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Chapter Summary

Racism has historically been one of the most prominent American cultural frames and has played a major role in determining how whites perceive and act toward blacks. There is a widespread notion in America that the problems plaguing people of color in the inner-city have little to do with racial discrimination or the effects of living in segregated poverty. In the hopes of providing a broader understanding of these problems, the purpose of this chapter is twofold: (1) to highlight the role of two important structural factors that have contributed to emergences and persistence of concentrated poverty in poor inner-city black neighborhoods—state political actions and economic forces, and (2) to suggest a new political agenda for America's ghetto poor based on analysis of the impact of these factors. Older urban areas were once the hubs of economic growth and activity and therefore destinations for people in search of economic opportunity.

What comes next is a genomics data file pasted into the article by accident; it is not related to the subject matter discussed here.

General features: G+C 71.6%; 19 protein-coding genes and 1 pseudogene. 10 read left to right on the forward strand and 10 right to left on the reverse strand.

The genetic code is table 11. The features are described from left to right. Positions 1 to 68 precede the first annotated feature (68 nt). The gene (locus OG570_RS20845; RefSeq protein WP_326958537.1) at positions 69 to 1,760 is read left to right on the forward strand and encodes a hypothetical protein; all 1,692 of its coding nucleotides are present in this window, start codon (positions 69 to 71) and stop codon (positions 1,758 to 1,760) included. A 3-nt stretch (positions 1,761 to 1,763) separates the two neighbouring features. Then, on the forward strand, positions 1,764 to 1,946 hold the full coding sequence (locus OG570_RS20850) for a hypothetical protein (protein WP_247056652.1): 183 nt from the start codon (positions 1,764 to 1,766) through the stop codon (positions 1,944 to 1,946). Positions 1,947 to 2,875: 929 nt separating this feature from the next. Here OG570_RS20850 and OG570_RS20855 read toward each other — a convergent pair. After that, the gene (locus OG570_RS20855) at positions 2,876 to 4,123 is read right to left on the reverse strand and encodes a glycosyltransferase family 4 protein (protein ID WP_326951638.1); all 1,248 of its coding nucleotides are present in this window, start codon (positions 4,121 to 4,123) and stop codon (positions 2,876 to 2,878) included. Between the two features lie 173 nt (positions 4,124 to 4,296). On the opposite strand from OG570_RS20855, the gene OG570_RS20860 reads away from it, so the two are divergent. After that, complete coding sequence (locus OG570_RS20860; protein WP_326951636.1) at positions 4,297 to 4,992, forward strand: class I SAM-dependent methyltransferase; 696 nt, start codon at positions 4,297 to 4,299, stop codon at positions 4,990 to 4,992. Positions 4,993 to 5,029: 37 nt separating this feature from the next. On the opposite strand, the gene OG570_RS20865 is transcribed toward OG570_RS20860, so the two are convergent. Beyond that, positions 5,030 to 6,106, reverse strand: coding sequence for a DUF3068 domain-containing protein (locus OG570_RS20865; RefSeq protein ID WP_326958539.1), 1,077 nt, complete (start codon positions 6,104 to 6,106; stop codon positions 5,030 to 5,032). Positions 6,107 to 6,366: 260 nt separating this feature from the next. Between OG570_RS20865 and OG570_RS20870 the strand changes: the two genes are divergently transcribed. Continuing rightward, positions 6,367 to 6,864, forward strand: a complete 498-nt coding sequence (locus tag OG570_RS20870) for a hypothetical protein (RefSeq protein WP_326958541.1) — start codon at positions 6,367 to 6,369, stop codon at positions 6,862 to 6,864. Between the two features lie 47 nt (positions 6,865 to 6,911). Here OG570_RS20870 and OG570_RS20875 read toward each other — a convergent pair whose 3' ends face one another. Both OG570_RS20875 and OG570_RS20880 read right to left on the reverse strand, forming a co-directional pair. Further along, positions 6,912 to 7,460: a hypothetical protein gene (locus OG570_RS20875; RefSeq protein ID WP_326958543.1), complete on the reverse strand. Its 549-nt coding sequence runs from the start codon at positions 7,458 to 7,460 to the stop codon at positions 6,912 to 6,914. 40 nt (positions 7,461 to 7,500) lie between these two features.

Keywords:concentrated poverty; inner-city black neighborhoods; racial structural forces; urban blacks

10.1163/ej.9789004203655.i-461.2
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